Sunday, April 11, 2010
Just Published - Cari Quinn
His hair brushed his collar, messily kempt in its own wayward style. She doubted he’d seen a barber in quite a while. She also doubted Alex was the type of man who’d wince if she yanked his hair too hard during sex.
That sealed it for her, and placed the cherry red lipstick kiss on the envelope. After her sexually anemic ex-husband, she deserved a young stud. And hell, she’d make sure the young stud got a lil’ something out of the deal, too.
After the waitress took Alex’s card, she rose, sure she seemed more confident than she felt. Her poker face had held her in good stead before, and it would now, too.
She’d simply act as if she were a sexy, voracious older woman who expected her every sexual demand to be met, and he’d never guess differently. He’d never guess her toes were curled in her sedate pumps, or that the back of her neck had already dampened, despite the air conditioning.
He’d never guess, and she would never tell.
She slid her hand down the strap of her bag. Coquettishly, she hoped. “Your place or mine?”
Alex stared up at her. There could be no debating the hue of his eyes now, a pure, rich green. Her heart skipped, much to her chagrin, but she couldn’t help it.
Had a man ever looked at her in quite that way before? As if he’d assessed every inch of her, and she’d come up a winner in every category?
What a heady feeling. And scary as hell.
He signed the credit card slip when it was presented to him and thanked the waitress. Then he stood beside her, drawing her gaze up to his sculpted jaw and the sexy cleft in his chin. He was taller than her five-ten by a good four inches. Maybe five.
Another huge plus. There weren’t a lot of guys who made her feel small—okay, smaller—but Alex did.
Of course, she’d taken note of his height in the office. Not the only thing she’d noticed. He also filled out a pair of well-cut trousers quite nicely. But she’d pretended not to notice, just as she pretended now to be unmoved by the heat of his hand as he touched her arm. Just that single contact, his fingers on her wrist, tightened her nipples to painful nubs.
Come to Mama.
“Let’s go to your place. I want to see where you live.” His gaze skipped over her face and continued down over her discreetly displayed cleavage in a way that was more proprietary than proper. “Where you sleep.”
When his fingers crept under the sleeve of her jacket and brushed her thrumming pulse, she gave him a flirty smile. She so could do this. In fact, if she didn’t take full advantage of this experience, she’d kick herself for the rest of her days.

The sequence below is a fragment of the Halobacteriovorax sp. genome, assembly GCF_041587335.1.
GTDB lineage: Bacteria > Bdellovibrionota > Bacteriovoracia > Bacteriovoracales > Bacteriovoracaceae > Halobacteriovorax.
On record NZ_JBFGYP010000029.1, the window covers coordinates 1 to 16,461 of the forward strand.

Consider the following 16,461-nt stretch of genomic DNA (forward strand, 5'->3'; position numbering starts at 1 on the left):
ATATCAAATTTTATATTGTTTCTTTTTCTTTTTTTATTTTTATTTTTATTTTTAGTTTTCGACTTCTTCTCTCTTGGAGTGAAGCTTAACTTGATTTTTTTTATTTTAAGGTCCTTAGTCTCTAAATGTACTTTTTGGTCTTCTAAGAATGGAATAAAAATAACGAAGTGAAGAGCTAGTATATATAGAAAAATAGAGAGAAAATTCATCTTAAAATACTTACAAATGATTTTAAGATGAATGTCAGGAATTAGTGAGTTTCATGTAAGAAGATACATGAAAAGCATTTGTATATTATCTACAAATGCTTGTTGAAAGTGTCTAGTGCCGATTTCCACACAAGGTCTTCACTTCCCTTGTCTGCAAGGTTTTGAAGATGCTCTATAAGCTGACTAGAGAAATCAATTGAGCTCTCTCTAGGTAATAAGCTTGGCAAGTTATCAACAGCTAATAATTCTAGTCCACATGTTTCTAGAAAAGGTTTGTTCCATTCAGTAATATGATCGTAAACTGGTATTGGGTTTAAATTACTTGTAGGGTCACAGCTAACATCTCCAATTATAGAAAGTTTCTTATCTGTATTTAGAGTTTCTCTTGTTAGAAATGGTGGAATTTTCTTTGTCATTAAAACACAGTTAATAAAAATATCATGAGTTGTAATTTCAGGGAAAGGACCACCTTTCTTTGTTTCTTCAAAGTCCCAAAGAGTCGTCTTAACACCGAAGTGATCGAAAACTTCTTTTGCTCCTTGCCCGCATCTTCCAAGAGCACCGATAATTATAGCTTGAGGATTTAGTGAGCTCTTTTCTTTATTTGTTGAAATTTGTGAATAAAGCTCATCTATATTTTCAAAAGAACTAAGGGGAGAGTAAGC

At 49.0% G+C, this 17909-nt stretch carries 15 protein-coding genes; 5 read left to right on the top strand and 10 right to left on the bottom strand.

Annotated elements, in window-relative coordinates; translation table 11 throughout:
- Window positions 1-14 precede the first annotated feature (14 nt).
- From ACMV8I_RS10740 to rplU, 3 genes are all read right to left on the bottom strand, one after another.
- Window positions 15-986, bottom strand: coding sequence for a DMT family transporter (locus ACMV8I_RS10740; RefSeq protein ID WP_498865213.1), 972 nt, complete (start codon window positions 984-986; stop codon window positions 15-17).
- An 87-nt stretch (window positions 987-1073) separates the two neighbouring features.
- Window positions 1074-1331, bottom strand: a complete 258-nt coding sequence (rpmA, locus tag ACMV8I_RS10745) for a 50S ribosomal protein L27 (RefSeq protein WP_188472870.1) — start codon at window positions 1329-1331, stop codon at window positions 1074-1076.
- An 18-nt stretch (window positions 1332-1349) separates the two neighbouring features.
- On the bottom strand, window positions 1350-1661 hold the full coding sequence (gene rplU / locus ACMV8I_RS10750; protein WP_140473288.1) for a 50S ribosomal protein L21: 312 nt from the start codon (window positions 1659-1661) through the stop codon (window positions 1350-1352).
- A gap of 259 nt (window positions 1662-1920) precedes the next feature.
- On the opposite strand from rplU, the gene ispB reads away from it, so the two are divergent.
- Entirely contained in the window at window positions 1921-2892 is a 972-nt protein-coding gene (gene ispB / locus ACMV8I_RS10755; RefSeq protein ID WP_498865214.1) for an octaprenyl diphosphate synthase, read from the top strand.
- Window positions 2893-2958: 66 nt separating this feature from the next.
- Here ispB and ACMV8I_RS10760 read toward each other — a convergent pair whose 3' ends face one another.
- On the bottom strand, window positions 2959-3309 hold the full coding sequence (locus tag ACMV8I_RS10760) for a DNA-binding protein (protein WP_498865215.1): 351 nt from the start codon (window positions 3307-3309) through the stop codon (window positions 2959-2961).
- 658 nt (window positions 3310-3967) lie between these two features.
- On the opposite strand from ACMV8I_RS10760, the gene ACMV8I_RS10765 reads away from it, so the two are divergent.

"Where I won’t be sleeping tonight,” she said softly.
So now you have a feel for Cari's writing and voice, let's get down to business!
Cari, how would you describe what you write?
First and foremost, I try to infuse some humor in my writing, even if what I'm writing is erotic romance. I tend to write sexy and snarky and try to keep a fairly fast pace in my stories. I don't like books that lag and do my best not to write them either. My characters are often quirky. "Different" is a word I've heard a lot about my work.
Yeah, I loved that about Full Disclosure. What’s your writing process in a nutshell?
About 90% total pantser. I've tried filling out the character sheets, but even when I managed to finish them, I never went back to actually use them. Notecards, calendars, storyboards - none of that works for me. I don't write outlines or synopses before I write a story, mainly because I don't know what's going to happen and don't like finding out before the characters do as the story progresses. Not to say I don't usually have character bios and a few major turning points in my head before I write, but not always. With my full Blaze that's currently at Harlequin, Virgin Territory, I didn't even know the heroine's name until I got to her first POV scene, then did a google search for names that seemed to fit her. Kiki won, and since I didn't like that name at all, I figured that meant the name suited her perfectly.
One thing I have started doing when I start a story is to write a back cover blurb. They're needed as part of your query letter anyway and really seem to focus my thoughts without diminishing my enthusiasm for the story. Plus, I really enjoy writing queries. When you write the blurb, you distill your story to its sexiest, funniest, most emotional parts - the whipped cream and cherry on top, so to speak.
What has your submission history looked like? Rejections? Manuscripts written? Number of years ‘seriously writing’, etc?